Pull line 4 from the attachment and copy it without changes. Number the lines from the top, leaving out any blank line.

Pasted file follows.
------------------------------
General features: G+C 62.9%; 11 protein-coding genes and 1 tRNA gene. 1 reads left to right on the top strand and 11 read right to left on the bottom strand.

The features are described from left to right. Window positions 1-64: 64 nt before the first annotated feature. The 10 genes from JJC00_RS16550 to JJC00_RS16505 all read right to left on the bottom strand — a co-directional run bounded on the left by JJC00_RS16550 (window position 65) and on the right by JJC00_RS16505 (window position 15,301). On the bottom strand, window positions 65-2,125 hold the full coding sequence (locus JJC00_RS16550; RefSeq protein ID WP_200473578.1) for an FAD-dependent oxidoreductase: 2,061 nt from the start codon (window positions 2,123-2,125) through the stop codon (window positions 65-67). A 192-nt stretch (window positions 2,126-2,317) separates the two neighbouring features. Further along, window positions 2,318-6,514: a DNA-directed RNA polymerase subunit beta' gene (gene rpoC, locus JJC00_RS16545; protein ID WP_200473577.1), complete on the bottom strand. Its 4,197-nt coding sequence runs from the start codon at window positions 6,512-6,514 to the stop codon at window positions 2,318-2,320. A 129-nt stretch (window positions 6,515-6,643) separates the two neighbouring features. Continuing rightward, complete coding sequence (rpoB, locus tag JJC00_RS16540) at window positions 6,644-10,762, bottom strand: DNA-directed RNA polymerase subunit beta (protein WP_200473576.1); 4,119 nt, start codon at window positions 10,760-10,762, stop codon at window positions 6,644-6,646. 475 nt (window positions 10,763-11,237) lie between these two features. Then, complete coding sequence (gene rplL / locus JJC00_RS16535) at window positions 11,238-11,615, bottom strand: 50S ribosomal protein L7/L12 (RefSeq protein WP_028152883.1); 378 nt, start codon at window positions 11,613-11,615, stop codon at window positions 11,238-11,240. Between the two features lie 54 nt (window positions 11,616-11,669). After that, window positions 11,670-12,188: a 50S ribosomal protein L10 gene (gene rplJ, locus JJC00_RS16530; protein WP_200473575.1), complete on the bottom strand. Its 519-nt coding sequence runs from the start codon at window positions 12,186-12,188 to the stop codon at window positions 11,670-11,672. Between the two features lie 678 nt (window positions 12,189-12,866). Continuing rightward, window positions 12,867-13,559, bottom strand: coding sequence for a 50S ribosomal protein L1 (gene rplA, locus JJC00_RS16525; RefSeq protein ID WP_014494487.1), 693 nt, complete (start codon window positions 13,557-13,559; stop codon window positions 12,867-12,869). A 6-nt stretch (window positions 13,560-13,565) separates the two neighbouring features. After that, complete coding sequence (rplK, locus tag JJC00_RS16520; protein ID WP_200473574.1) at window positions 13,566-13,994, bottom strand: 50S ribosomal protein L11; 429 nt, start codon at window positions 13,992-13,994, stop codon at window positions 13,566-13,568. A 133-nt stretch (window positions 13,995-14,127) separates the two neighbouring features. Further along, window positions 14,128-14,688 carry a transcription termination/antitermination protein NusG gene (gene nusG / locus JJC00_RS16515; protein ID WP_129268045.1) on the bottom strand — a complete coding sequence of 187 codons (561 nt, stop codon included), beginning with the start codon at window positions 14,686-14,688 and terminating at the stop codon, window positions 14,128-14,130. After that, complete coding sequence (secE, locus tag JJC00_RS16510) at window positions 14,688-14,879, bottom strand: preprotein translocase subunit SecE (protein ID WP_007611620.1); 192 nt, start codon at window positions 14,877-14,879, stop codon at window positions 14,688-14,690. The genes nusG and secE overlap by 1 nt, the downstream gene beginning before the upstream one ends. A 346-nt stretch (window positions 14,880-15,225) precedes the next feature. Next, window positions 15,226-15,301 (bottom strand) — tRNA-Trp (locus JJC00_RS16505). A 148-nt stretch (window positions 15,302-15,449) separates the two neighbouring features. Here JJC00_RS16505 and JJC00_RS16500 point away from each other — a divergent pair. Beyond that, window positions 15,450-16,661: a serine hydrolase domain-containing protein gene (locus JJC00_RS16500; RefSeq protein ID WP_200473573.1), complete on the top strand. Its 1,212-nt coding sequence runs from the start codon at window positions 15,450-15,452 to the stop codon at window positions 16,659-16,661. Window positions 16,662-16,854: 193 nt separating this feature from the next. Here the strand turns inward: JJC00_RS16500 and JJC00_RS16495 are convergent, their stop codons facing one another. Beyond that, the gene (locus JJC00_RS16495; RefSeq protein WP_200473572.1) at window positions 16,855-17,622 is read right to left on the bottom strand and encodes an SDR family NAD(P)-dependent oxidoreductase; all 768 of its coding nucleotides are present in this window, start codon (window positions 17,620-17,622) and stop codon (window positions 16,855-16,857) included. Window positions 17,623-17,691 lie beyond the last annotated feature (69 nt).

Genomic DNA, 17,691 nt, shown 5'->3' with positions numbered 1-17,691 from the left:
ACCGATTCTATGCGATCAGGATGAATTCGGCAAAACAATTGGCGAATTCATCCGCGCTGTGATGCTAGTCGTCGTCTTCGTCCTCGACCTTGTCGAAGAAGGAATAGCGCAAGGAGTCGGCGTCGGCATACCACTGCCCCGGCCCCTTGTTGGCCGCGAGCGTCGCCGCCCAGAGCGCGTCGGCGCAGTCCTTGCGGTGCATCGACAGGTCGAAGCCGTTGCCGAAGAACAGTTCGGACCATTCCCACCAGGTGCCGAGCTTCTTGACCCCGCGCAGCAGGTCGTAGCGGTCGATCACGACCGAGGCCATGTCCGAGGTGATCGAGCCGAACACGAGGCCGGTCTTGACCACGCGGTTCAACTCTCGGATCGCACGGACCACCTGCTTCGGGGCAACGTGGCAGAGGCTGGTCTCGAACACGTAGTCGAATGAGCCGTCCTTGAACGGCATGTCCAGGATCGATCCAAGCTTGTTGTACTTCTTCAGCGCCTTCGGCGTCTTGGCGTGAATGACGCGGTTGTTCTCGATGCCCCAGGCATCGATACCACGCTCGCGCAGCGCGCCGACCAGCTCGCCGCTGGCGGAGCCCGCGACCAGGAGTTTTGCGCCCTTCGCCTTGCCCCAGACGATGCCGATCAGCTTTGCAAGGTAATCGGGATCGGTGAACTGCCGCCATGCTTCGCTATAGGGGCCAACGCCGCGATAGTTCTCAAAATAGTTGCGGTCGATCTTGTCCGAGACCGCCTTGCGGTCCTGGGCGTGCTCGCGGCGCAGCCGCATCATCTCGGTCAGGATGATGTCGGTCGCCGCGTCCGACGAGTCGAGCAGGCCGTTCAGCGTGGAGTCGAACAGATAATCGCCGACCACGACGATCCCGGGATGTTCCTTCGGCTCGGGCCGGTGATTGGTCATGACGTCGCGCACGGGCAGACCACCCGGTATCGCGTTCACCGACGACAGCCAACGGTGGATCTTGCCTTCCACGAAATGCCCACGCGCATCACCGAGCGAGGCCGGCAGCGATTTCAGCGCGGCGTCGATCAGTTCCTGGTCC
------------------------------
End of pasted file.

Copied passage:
ACCGATTCTATGCGATCAGGATGAATTCGGCAAAACAATTGGCGAATTCATCCGCGCTGTGATGCTAGTCGTCGTCTTCGTCCTCGACCTTGTCGAAGAAGGAATAGCGCAAGGAGTCGGCGTCGGCATACCACTGCCCCGGCCCCTTGTTGGCCGCGAGCGTCGCCGCCCAGAGCGCGTCGGCGCAGTCCTTGCGGTGCATCGACAGGTCGAAGCCGTTGCCGAAGAACAGTTCGGACCATTCCCACCAGGTGCCGAGCTTCTTGACCCCGCGCAGCAGGTCGTAGCGGTCGATCACGACCGAGGCCATGTCCGAGGTGATCGAGCCGAACACGAGGCCGGTCTTGACCACGCGGTTCAACTCTCGGATCGCACGGACCACCTGCTTCGGGGCAACGTGGCAGAGGCTGGTCTCGAACACGTAGTCGAATGAGCCGTCCTTGAACGGCATGTCCAGGATCGATCCAAGCTTGTTGTACTTCTTCAGCGCCTTCGGCGTCTTGGCGTGAATGACGCGGTTGTTCTCGATGCCCCAGGCATCGATACCACGCTCGCGCAGCGCGCCGACCAGCTCGCCGCTGGCGGAGCCCGCGACCAGGAGTTTTGCGCCCTTCGCCTTGCCCCAGACGATGCCGATCAGCTTTGCAAGGTAATCGGGATCGGTGAACTGCCGCCATGCTTCGCTATAGGGGCCAACGCCGCGATAGTTCTCAAAATAGTTGCGGTCGATCTTGTCCGAGACCGCCTTGCGGTCCTGGGCGTGCTCGCGGCGCAGCCGCATCATCTCGGTCAGGATGATGTCGGTCGCCGCGTCCGACGAGTCGAGCAGGCCGTTCAGCGTGGAGTCGAACAGATAATCGCCGACCACGACGATCCCGGGATGTTCCTTCGGCTCGGGCCGGTGATTGGTCATGACGTCGCGCACGGGCAGACCACCCGGTATCGCGTTCACCGACGACAGCCAACGGTGGATCTTGCCTTCCACGAAATGCCCACGCGCATCACCGAGCGAGGCCGGCAGCGATTTCAGCGCGGCGTCGATCAGTTCCTGGTCC